President Cyril Ramaphosa revealed in his State of the Nation Address that one million internships would be created over the next three years. In response. Civil Society activist and Entrepreneur, Faranah Osman urged young Muslims to take advantage of the opportunities that will be on offer in a wide ranging interview with Farook Khan on Radio Al-Ansar’s talk show, 90 Minutes. She said that this was the single greatest job creation effort since the inception of democracy. “This is not just an opportunity, it is a gift and that the best young minds in the country will get those internships and it will be a gateway into their respective careers which could change their lives forever. The future is going to demand the best minds and the best bodies for jobs which will place them among the top achievers in the world. The first step is for every parent to ensure that his or her children get a tertiary education. This is the first step into the internships. I have no doubt in my mind that within two years, there will be a growing demand for trained, experienced and talented people,”
She went onto point out that basic education must start at homes and that parents must take it upon themselves to teach their children to read even before they go to pre-school. “In my home, both my parents were avid readers and they insisted on my siblings and I to be members of the local library and to read as many books as possible. It turned out to be such a uniting force for us as a family. It kept us together and grew the bonds among us. Just one book can change not just the life of a child, but of the entire family. We must ingrain in ourselves the culture of reading. Being average will no longer be enough. We have to rise above the best in the world.”
One of the most worrying and terrifying aspects community life was bullying whether it is in schools to tertiary institution or in the work place. Urgent education was needed to eradicate this evil which disrupts and even destroys lives. “This unacceptable behavior right across society must be stamped out and that at every level, parents, teachers, lecturers and company executives must get involved to get at those people who are causing great hardships and denting our economy. This is one of her objects,” added Mrs Osman.
She pointed out that she looked upon her major role is to teach people, to be in a position to better their lives and to empower them in such a way that they take control of their wellbeing and that of their families. Wealth creation was not her goal, even though she was schooled in the best tradition of sound business to acquire economic gains, for whatever reason. She did not see this as being the most important aspect of her contribution to society. She urged parents to be very close to their children and to win their confidence to such an extent that they confide in them and must feel free to report bullying whether at school, colleges, universities or the work place.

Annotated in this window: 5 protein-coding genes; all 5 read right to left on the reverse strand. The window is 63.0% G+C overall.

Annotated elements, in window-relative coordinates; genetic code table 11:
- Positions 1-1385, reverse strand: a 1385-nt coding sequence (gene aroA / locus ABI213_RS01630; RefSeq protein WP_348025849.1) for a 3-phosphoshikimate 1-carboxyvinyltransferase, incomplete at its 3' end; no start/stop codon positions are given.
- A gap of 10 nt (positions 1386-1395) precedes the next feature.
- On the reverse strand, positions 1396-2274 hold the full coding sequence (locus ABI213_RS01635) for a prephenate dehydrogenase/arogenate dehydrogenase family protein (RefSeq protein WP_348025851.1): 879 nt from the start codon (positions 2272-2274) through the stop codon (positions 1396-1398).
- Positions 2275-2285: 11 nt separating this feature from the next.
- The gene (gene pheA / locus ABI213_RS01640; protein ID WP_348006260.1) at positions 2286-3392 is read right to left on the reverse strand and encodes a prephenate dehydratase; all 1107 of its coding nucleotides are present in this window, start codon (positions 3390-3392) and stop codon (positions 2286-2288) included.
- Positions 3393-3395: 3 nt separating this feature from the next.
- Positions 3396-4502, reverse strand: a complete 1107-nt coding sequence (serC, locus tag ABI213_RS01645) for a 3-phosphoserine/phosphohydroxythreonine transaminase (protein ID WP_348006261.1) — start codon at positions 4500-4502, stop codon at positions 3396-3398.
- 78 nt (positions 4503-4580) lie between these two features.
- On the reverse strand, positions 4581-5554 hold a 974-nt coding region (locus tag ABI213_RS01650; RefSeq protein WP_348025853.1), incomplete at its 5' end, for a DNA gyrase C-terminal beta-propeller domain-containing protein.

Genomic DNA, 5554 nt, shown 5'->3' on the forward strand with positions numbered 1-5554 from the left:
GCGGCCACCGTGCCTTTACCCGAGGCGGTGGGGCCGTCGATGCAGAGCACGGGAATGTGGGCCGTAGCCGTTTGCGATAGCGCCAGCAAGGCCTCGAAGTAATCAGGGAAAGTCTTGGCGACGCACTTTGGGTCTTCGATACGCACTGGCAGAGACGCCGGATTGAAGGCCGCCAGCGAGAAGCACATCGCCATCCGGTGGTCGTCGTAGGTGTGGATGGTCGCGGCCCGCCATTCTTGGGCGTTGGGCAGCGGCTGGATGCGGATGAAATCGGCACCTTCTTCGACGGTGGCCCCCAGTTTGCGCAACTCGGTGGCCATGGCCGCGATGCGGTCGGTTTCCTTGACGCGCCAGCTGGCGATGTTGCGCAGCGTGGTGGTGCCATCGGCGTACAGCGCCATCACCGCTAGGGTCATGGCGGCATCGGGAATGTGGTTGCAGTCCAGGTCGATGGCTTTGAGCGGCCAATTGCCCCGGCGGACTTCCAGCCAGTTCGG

Mrs Osman said that as a child she believed that she would have a full schooling life and when she had matriculated, she would go to university. But it did not happen to her, because her father, Mr Mohamed Moosa Jooma insisted that all his children get into the business. “He took it upon himself to teach us business. How to market our merchandise, reaching out to people. To be able to accumulate wealth and an attitude on how to manage it. It was business, business and more business. I did not want to get into the world of commerce and industry. But the influence was just too much. I started off as a marketing project and from this humble beginning, it grew. I am in the spice industry and as such my products are manufactured in India and shipped into South Africa. I had to develop my brand, which took time and there were great hardships. However growth was slow, but then I was consistent and business picked up and the momentum gathered speed. We are now on the shelves of leading national supermarkets. I am not there yet, but I believe that we are making progress.”
Recalling her family’s involvement in business, she said that her grandfather arrived in South Africa to start cooking oil from peanuts business, which proved extremely successful. “It was the first of its kind among Indians, but some years later, he changed course and got involved in the hardware industry. All his children were encouraged to be self-employed. My father was on his own when he started buying and selling merchandise right across the commercial markets. He then opened a store, which was on the edge of KwaMashu and Phoenix. It was not a good place to be, the political violence, criminal elements and the poverty simply sapped my energy.”
Married top Rashaad Osman, of the Osman’s Taj Mahal Spice Empire, they have four children Layyah, Zahrah, Rayhan and Ilanah.
Speaking about the future she said that the best way is what every individual can do with his or her life. Start is to read a book – any book. “It will change your life”
Farook Khan – Radio Al-Ansar,
“90 Minutes” Friday 16 February 2018.